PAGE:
Last month, Michigan Judge Lisa Gorcyca found three children (15, 10 and 9) in contempt of court for refusing to have lunch with their father and sent them to live at Children’s Village until they reconsidered. The full transcript of the hearing and the interaction between the judge, the children, and the children’s lawyers can be accessed here.
According to the transcript, the judge believed that the mother had alienated the children from the father drawing the comparison to the Charles Manson cult, and that the father was “a great man.” She chastised the children for refusing her order to have a relationship with their father, ruled they were in contempt of that order, and ordered that they be sent to Children’s Village.
THE COURT: I don’t know what this is. I’ve never seen anything like it. You’re a defiant, contemptuous young man and the court finds both of you in direct contempt. . . . When you are ready to have lunch with your dad, to have dinner with your dad, to be normal human beings, I will review this when your dad tells me you are ready. Otherwise, you are living in Children’s Village [sic] til you graduate from high school. That’s the order of the court. Good bye.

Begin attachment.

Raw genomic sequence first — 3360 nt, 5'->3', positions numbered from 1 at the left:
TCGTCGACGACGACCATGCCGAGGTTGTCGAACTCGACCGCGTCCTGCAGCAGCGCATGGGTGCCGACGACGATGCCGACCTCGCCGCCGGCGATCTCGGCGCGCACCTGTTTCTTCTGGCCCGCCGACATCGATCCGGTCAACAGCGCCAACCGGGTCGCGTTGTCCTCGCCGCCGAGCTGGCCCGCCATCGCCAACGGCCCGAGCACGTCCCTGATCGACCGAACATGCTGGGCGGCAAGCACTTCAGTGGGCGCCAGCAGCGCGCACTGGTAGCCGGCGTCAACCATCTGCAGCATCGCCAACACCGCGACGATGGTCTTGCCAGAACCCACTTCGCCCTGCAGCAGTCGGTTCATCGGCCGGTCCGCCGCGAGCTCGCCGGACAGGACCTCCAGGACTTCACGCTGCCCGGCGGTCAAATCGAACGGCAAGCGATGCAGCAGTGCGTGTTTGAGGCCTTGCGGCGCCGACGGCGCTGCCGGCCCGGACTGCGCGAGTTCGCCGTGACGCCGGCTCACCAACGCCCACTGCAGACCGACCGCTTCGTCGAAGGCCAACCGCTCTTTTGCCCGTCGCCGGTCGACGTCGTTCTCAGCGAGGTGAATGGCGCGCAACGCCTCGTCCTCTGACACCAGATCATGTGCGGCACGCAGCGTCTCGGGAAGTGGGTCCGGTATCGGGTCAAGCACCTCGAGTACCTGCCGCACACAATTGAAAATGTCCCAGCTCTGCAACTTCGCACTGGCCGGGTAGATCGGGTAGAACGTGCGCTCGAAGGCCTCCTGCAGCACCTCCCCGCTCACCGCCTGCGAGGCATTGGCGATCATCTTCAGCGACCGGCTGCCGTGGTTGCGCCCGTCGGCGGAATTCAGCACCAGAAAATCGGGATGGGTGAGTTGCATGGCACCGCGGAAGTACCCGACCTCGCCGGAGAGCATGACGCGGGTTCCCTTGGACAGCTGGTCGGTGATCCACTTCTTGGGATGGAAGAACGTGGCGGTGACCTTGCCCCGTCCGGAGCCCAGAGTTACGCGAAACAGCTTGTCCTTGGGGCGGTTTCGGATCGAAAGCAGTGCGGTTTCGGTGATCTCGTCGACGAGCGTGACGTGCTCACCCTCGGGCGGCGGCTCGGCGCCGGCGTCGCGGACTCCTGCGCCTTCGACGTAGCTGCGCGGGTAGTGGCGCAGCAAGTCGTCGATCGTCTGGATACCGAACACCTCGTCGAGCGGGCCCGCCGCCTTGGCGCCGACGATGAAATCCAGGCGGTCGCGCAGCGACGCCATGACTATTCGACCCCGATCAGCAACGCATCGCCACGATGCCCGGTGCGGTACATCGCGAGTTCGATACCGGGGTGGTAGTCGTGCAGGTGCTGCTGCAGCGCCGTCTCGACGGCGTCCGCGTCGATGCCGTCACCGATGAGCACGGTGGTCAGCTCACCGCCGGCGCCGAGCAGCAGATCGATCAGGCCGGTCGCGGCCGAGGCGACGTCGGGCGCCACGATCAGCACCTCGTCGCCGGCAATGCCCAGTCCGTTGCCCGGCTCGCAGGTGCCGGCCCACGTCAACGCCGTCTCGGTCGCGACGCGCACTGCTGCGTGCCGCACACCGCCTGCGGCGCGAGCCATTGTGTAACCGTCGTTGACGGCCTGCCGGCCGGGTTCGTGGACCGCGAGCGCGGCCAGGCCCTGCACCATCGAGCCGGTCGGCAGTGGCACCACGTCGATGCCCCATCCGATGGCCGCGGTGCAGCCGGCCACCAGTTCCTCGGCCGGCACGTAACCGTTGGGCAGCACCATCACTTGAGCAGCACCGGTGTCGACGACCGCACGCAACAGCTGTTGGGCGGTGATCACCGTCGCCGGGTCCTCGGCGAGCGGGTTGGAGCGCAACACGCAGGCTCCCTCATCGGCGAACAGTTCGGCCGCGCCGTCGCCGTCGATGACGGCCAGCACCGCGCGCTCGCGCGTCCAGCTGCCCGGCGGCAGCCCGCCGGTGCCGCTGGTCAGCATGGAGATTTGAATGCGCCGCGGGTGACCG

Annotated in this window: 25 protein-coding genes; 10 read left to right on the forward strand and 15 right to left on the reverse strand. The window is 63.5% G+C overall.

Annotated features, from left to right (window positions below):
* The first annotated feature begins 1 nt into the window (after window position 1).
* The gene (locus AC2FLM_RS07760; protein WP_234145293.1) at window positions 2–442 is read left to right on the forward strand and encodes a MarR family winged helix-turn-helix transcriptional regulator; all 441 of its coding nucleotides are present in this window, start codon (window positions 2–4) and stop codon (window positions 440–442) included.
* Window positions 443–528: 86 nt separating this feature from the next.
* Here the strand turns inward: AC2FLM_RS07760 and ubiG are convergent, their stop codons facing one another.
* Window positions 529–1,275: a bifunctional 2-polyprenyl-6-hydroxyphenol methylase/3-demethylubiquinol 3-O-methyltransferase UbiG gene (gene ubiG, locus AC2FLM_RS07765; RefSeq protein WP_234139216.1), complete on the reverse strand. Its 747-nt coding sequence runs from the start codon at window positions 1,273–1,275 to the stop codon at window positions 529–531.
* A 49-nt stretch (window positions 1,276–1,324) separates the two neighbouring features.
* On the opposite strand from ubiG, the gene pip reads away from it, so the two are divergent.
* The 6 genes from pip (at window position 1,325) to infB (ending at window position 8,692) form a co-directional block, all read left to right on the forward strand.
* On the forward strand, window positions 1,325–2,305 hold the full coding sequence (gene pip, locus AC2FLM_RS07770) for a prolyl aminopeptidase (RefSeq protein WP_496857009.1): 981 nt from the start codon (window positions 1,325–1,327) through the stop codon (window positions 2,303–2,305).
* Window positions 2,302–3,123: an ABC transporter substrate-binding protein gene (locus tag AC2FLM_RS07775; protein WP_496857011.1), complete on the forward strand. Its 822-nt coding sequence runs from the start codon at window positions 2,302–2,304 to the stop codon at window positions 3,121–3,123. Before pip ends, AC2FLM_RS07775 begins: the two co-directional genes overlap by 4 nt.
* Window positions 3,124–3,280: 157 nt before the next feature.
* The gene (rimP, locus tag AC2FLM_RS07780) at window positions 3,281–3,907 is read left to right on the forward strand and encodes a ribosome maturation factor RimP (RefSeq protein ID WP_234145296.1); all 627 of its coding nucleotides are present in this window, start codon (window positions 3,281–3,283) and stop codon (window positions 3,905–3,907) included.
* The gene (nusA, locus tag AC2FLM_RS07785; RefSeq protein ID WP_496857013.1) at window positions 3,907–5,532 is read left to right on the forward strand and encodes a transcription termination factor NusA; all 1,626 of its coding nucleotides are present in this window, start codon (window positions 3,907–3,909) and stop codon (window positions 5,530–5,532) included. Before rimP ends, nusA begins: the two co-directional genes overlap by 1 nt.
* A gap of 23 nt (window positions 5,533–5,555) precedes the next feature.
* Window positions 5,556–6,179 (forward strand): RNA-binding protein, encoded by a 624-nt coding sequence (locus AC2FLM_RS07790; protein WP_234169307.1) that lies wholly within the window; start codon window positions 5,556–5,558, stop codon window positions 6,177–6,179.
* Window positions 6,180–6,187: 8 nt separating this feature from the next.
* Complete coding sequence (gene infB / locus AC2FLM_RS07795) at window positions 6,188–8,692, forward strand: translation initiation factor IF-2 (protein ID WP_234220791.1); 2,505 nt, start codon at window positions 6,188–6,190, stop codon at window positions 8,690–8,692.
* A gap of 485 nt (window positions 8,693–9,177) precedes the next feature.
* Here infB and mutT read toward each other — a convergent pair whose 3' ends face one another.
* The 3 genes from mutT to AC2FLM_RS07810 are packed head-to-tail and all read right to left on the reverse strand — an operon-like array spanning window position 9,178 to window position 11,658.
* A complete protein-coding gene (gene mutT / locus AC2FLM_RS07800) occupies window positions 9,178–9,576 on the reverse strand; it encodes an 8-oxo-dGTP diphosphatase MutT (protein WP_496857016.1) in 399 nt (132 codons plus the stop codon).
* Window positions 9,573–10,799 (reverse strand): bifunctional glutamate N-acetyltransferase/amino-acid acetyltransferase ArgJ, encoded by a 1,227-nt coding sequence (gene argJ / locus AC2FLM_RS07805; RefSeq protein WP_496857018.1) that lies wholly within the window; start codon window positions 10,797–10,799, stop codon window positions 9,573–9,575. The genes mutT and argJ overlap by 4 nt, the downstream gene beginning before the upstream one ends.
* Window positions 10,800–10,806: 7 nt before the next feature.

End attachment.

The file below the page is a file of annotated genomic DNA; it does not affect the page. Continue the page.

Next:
She also ordered that the children could have no contact with the mother or anyone from the mother’s family.
According to the Detroit Free Press, two weeks after she sentenced the children to Children’s Village, the judge released them to spend two weeks in summer camp at the father’s urging. It is unclear what will happen to the children when summer camp is over.
While it is clear from the transcript that this case has a substantial history, the full facts of which we do not know, this court’s statements and rulings should be a cautionary tale for any legal consumer entering the child custody arena. Once you submit your custodial issue to the court’s jurisdiction, a judge will decide the custody of your children. Legal consumers should also note the statements of two of the children’s court appointed attorneys (see page 13, lines 13-15 and page 14, lines 18-21) and note that the children’s attorneys did not object to the judge’s ruling sending the children away.
Family court can be many things . . . good, bad, and sometimes ugly.